Written by Hiram Martinez and directed by Patricia Riggen, both the script and overall film have a very “safe” and predictable feeling. They almost push the envelope, delving deeper into some big issues, but for whatever reason, pull back at crucial moments, removing a big screen feeling and compromising for the feel of an ABC Family type film (which is not a bad thing). This is actually one of the problems of the film. There are so many elements and steps of the "coming of age" battle plan that at certain points, everything becomes mechanized, convoluted and short shrifted. Characters like Derbez’ Mission Impossible are tossed in for a scene or two or as an after thought and then disappear; Tavita’s struggles with bullying and her weight are not explored further as a parallel to Ansiedad’s struggles. With a hot topic like bullying, it’s an injustice to toss it in, allude to aspects of it, but not fully follow through. That said, though, Riggen doesn’t compromise on the reality of the emotional thread and impact the characters have on each other and on the audience, something that will undoubtedly lead to open dialogue between mothers and daughters who see the film. If GIRL IN PROGRESS achieves nothing else, Riggen can be proud of the voice she gives to the mother-daughter dynamic.

Yes, there are life lessons and the story does get there, but the path is convoluted and could be reinforced more than it is. It’s easy to see that this is screenwriter Hiram Martinez' first feature. He has some great ideas but needs to flush out the particulars and hone in on story specifics, something that typically comes with experience. Interestingly, although some of the characters feel cliched, GIRL IN PROGRESS crosses ethnicity, zeroing in on the mother-daughter dynamic so common around the world, as opposed to making race or national origin an issue.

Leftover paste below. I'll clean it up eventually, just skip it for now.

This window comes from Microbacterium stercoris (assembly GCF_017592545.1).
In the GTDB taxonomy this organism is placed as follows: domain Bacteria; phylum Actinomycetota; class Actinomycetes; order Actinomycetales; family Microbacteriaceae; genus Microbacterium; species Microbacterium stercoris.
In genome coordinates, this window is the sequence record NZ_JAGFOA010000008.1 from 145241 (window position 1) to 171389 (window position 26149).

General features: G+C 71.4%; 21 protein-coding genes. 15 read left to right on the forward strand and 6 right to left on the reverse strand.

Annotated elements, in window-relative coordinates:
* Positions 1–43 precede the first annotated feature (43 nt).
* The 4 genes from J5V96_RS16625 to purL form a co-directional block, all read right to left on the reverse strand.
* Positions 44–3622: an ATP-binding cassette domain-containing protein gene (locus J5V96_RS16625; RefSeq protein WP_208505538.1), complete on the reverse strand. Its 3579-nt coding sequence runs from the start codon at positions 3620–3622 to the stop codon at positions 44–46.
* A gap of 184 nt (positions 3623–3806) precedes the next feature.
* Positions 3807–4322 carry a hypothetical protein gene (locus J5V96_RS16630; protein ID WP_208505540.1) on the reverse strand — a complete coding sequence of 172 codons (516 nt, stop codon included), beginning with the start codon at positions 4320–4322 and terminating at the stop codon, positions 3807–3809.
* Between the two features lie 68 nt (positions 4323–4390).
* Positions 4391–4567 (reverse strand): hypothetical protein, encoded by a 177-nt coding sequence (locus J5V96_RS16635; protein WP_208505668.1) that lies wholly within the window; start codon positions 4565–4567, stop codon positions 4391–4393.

Creatively structured, there are compelling dream sequences that allow Checco Varese to showcase more of his abilities as a cinematographer. Shooting these sequences in B&W and being completely transformative into stereotypical dream characters for a “coming-of-age” girl, adds a level of fantasy-reality which will resonate with teens. Production design - and particularly the set decoration of Ansiedad's room - is true-to-life and with the bedroom, creative and age appropriate. The use of color differentiating Grace's room from Ansiedad's room, the use of lights and decor, go far in adding to the backstory in terms of Grace's roots and establishing the differences between her life and that of Ansiedad. Similarly, the class distinctions established with the homes of Tavita and Mission metaphorically show the paths Grace - and Ansiedad - can take in life, creating an almost visual tug of war.

A single mother trying to find her way in the world. A rebellious teen-aged daughter with more on her plate than she should have to handle alone. You embrace these women. You know these women. You root for these women. You hope for this mother and daughter to find their way. After all, at the end of the day, isn’t each of us really just a GIRL IN PROGRESS.

Grace - Eva Mendes

Ansiedad - Cierra Ramirez

Tavita - Raini Rodriguez

Mission Impossible - Eugenio Derbez

Dr. Hartford - Matthew Modine

Directed by Patricia Riggen. Written by Hiram Martinez.